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I have an assignment that I am working on, and I can't get a hold of the professor to get clarity on something. The idea is that we are writing an anagram solver, using a given set of words, that we store in 3 different dictionary classes: Linear, Binary, and Hash.

So we read in the words from a textfile, and for the first 2 dictionary objects(linear and binary), we store the words as an ArrayList...easy enough.

But for the HashDictionary, he want's us to store the words in a HashTable. I'm just not sure what the values are going to be for the HashTable, or why you would do that. The instructions say we store the words in a Hashtable for quick retrieval, but I just don't get what the point of that is. Makes sense to store words in an arraylist, but I'm just not sure of how key/value pairing helps with a dictionary.

Maybe i'm not giving enough details, but I figured maybe someone would have seen something like this and its obvious to them.

Each of our classes has a contains method, that returns a boolean representing whether or not a word passed in is in the dictionary, so the linear does a linear search of the arraylist, the binary does a binary search of the arraylist, and I'm not sure about the hash....

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And you're responsible for implementing three objects? A Linear, Binary and Hash? What is "Binary" - Binary tree? Binary search? Are you storing the words or the anagrams? –  Richard JP Le Guen Sep 7 '12 at 0:35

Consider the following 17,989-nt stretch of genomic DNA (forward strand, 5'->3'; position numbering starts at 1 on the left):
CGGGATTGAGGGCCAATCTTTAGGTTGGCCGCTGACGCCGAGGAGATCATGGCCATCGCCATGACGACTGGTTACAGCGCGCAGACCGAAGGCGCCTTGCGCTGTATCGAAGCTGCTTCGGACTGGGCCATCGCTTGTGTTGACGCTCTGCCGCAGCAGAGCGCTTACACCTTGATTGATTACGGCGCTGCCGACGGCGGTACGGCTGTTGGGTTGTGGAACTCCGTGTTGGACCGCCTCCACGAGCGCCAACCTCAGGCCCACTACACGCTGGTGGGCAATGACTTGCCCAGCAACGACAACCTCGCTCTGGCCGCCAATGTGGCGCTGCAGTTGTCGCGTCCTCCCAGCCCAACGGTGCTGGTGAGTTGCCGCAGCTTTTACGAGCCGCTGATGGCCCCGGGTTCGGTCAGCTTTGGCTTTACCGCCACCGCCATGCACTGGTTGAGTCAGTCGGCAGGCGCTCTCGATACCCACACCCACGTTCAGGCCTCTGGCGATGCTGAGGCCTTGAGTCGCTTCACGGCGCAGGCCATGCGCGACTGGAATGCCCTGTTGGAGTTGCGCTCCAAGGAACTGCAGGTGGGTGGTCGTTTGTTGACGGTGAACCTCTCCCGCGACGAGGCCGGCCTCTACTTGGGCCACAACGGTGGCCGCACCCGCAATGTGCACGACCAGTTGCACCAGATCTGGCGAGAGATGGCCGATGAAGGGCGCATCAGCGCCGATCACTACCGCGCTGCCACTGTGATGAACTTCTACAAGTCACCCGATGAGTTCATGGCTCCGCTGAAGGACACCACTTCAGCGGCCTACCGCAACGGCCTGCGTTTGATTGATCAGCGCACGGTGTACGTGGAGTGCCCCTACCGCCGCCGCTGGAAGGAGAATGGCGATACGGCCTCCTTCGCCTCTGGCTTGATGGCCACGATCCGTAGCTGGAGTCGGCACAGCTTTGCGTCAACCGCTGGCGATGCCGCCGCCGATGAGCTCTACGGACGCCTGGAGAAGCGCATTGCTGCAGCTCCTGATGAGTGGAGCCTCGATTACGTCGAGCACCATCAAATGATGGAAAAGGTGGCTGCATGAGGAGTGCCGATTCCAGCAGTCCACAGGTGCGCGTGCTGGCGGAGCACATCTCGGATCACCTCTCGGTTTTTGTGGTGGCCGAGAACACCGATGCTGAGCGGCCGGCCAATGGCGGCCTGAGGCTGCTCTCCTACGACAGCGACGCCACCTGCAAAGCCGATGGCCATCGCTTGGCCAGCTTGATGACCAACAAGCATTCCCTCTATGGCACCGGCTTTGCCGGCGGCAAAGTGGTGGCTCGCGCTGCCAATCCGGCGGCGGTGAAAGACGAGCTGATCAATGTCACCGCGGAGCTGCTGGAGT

Sorry, a LinearDictionary, a BinaryDictionary, and a HashDictionary. They each extend from the abstract class Dictionary, that has an abstract method called contains, which each of the 3 classes has to implement. So each class loads the dictionary by reading in the text file, and storing the words in an arraylist, in the case of the linear and binary dictionaries, but we are told to store the words in a HashTable for the HashDictionary, I just don't get why. –  user1154644 Sep 7 '12 at 0:37
    
I have never heard of a "LinearDictionary" nor of a "BinaryDictionary". –  Richard JP Le Guen Sep 7 '12 at 0:39
    
@Richard If I had to guess, a Linear Dictionary is basically a list that implements a map style interface, and a BinaryDictionary is basically a treemap. –  corsiKa Sep 7 '12 at 0:41
    
No need for the word "basically". It's little more than a high tech "um". –  duffymo Sep 7 '12 at 0:42

3 Answers 3

up vote 2 down vote accepted

The difference is speed. Both methods work, but the hash table is fast.

When you use an ArrayList, or any sort of List, to find an element, you must inspect each list item, one by one, until you find the desired word. If the word isn't there, you've looped through the entire list.

When you use a HashTable, you perform some "magic" on the word you are looking up known as calculating the word's hash. Using that hash value, instead of looping through a list of values, you can immediately deduce where to find your word - or, if your word doesn't exist in the hash, that your word isn't there.